Communications Disorders Professor Receives Meritorious Award for Research into Throat Dryness
Communication disorders professor Kristine Tanner has earned a meritorious poster award from the American Speech-Language-Hearing Association (ASHA) for her research into treatment for throat dryness resulting from Sjögren’s Syndrome.
Posters are reviewed and meritorious award recipients selected by members of an ASHA review committee. This is the second time Tanner’s research team has received this honor.
Tanner and her research assistant, Alison Miner, recently traveled to Orlando, Florida, to present their poster for the annual ASHA Convention. Nearly 12,000 professionals, including speech-language pathologists, audiologists, and scientists from the speech, language, and hearing fields, attended the 2014 convention.
The ASHA review committee isn’t under any obligation to give out meritorious poster awards, and this is the second time Tanner has been recognized by the committee for her work.
The poster featured Tanner’s research into how different hydration techniques can help people who suffer from Sjögren’s Syndrome, an autoimmune disease for which one of the principal symptoms is throat dryness. In the United States alone, more than four million are affected by this condition.
Tanner said hydration treatments must be focused on the vocal cords in order to relieve the dryness. Equipment like humidifiers can help, but directly targeting this part of the body is challenging with traditional treatment methods.“We can’t directly apply a hydration treatment or a lubricant to the vocal cords like we can to people’s eyes or their skin, and humidifiers can only do so much,” Tanner said. “My research looks at how blowing saline particles onto the vocal folds using a nebulizer can help improve voice quality.”
Nebulizers are portable devices that turn liquids into mist, like an inhaler used by an asthma patient. For Tanner’s study, a group of Sjögren’s Syndrome patients used nebulizers with a saline solution for eight weeks and recorded their voices. After analyzing recordings from the beginning of the eight-week period to the end, Tanner found that voice quality among the patients had significantly improved.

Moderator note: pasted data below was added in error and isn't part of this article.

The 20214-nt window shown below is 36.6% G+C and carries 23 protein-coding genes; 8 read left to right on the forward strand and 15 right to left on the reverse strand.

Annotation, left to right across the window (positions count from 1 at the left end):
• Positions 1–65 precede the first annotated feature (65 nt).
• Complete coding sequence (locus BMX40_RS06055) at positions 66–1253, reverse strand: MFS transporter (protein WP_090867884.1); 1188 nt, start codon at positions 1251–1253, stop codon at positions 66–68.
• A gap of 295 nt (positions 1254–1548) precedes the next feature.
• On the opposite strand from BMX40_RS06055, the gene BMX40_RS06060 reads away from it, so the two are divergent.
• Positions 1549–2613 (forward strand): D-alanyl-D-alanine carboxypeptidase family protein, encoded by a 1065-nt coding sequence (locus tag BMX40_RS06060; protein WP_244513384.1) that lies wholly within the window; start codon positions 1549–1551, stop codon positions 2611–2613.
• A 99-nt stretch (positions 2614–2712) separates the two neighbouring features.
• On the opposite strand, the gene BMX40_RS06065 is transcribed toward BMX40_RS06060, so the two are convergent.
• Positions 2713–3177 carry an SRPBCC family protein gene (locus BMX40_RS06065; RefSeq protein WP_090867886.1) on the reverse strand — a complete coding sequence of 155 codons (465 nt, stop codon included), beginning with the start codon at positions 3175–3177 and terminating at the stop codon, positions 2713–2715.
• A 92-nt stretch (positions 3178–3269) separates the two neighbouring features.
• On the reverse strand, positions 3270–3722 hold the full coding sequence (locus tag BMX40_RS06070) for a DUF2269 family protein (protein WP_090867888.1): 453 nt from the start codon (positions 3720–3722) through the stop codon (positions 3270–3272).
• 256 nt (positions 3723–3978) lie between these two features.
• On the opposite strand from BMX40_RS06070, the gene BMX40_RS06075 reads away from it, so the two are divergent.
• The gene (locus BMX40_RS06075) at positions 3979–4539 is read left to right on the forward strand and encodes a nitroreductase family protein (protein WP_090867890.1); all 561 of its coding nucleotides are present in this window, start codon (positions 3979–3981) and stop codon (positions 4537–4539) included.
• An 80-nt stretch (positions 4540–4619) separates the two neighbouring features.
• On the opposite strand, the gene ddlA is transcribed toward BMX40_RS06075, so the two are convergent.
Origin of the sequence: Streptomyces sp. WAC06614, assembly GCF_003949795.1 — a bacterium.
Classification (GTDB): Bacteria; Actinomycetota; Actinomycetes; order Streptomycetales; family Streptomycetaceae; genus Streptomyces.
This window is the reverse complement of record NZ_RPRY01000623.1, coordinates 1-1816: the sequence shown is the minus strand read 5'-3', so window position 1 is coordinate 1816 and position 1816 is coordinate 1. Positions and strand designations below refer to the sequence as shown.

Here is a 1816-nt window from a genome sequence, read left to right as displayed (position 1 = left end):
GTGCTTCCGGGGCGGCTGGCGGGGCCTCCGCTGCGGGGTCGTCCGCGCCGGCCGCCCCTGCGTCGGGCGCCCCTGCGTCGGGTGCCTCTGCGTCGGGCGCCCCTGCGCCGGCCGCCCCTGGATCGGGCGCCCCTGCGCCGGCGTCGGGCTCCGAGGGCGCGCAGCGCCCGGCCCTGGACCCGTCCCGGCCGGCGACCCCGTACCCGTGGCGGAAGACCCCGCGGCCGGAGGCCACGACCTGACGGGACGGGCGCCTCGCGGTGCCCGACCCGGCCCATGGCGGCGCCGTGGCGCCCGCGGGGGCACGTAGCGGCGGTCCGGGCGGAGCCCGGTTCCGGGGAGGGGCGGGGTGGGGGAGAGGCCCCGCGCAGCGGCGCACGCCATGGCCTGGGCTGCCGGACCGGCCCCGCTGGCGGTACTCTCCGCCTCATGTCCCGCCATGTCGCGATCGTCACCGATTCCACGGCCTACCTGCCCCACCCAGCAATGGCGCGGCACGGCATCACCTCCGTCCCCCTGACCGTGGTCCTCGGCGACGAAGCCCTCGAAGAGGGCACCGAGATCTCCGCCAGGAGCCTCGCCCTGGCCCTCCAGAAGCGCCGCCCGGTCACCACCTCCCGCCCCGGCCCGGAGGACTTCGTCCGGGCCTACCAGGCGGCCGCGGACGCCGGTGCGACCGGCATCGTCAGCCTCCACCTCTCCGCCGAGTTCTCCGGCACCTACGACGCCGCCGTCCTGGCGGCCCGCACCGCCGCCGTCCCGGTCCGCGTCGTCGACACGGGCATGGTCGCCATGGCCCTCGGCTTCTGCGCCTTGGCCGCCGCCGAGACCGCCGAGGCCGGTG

Analyzing the recordings required some extra help. Miner, a graduate student pursuing her master’s in communications disorders, assisted with the acoustic analysis portion of the study. “Alison is an outstanding student, and she played a huge role in the success of this study,” Tanner said. “She listened to and analyzed nearly 1,800 recordings gathered during the course of our research.”
Miner said detecting differences in participant voices required using dysphonia (voice disorder) analysis techniques. “The system assigns a severity rating to voice, and then it analyzes it and gives you a number rating. A lower rating means a more typical, normal voice; a higher rating means the voice is more dysphonic,” Miner explained.
Once Miner finished the analysis, she and Tanner put together the poster explaining their research. Tanner said she is pleased to know that this study may lay groundwork for moving Sjögren’s Syndrome treatments forward.
“There are probably other treatments out there that we haven’t studied, but the nice thing is that we’ve made helpful observations,” Tanner said. “The treatment method we’ve discovered is simple, natural, healthy, and inexpensive.”
The next stop for Tanner’s findings is the Combined Otolaryngology Spring Meetings in Boston, Massachusetts, in April 2015. “We’re excited to present our research to the ear, nose, and throat community,” Tanner said. “We hope that they will find our results intriguing and maybe start recommending this to patients with dry throats.”
Writer: Shazia Chiu
Contact: Cindy Glad (801) 422-1922